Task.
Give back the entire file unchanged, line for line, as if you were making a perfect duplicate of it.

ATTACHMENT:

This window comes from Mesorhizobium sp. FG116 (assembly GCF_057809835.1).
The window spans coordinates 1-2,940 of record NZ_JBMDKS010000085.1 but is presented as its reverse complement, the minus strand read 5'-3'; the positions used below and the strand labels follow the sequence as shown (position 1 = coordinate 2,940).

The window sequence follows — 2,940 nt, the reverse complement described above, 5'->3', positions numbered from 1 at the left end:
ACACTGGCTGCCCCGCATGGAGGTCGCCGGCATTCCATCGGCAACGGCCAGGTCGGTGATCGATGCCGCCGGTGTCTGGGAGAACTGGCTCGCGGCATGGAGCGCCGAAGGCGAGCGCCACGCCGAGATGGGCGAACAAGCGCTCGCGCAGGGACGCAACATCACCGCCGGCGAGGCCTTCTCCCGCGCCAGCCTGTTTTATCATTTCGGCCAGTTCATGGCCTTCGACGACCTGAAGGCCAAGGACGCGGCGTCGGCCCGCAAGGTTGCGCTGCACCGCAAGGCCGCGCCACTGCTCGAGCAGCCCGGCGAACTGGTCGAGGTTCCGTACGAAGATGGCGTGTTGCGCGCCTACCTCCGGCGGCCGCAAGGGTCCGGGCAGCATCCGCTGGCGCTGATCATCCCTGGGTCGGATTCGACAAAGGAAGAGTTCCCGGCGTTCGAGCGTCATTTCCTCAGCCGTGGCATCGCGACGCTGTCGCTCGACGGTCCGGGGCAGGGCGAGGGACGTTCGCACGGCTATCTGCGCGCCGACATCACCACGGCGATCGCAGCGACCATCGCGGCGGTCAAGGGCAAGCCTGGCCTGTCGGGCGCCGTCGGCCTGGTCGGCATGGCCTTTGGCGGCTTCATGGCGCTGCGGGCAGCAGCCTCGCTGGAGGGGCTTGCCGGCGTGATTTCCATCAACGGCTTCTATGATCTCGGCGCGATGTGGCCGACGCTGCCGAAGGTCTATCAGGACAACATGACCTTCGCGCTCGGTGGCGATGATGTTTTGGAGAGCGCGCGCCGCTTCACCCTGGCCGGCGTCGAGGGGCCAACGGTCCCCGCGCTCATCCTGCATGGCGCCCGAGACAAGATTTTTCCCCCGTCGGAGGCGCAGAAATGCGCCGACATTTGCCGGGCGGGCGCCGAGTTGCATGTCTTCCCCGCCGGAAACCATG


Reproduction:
This window comes from Mesorhizobium sp. FG116 (assembly GCF_057809835.1).
The window spans coordinates 1-2,940 of record NZ_JBMDKS010000085.1 but is presented as its reverse complement, the minus strand read 5'-3'; the positions used below and the strand labels follow the sequence as shown (position 1 = coordinate 2,940).

The window sequence follows — 2,940 nt, the reverse complement described above, 5'->3', positions numbered from 1 at the left end:
ACACTGGCTGCCCCGCATGGAGGTCGCCGGCATTCCATCGGCAACGGCCAGGTCGGTGATCGATGCCGCCGGTGTCTGGGAGAACTGGCTCGCGGCATGGAGCGCCGAAGGCGAGCGCCACGCCGAGATGGGCGAACAAGCGCTCGCGCAGGGACGCAACATCACCGCCGGCGAGGCCTTCTCCCGCGCCAGCCTGTTTTATCATTTCGGCCAGTTCATGGCCTTCGACGACCTGAAGGCCAAGGACGCGGCGTCGGCCCGCAAGGTTGCGCTGCACCGCAAGGCCGCGCCACTGCTCGAGCAGCCCGGCGAACTGGTCGAGGTTCCGTACGAAGATGGCGTGTTGCGCGCCTACCTCCGGCGGCCGCAAGGGTCCGGGCAGCATCCGCTGGCGCTGATCATCCCTGGGTCGGATTCGACAAAGGAAGAGTTCCCGGCGTTCGAGCGTCATTTCCTCAGCCGTGGCATCGCGACGCTGTCGCTCGACGGTCCGGGGCAGGGCGAGGGACGTTCGCACGGCTATCTGCGCGCCGACATCACCACGGCGATCGCAGCGACCATCGCGGCGGTCAAGGGCAAGCCTGGCCTGTCGGGCGCCGTCGGCCTGGTCGGCATGGCCTTTGGCGGCTTCATGGCGCTGCGGGCAGCAGCCTCGCTGGAGGGGCTTGCCGGCGTGATTTCCATCAACGGCTTCTATGATCTCGGCGCGATGTGGCCGACGCTGCCGAAGGTCTATCAGGACAACATGACCTTCGCGCTCGGTGGCGATGATGTTTTGGAGAGCGCGCGCCGCTTCACCCTGGCCGGCGTCGAGGGGCCAACGGTCCCCGCGCTCATCCTGCATGGCGCCCGAGACAAGATTTTTCCCCCGTCGGAGGCGCAGAAATGCGCCGACATTTGCCGGGCGGGCGCCGAGTTGCATGTCTTCCCCGCCGGAAACCATG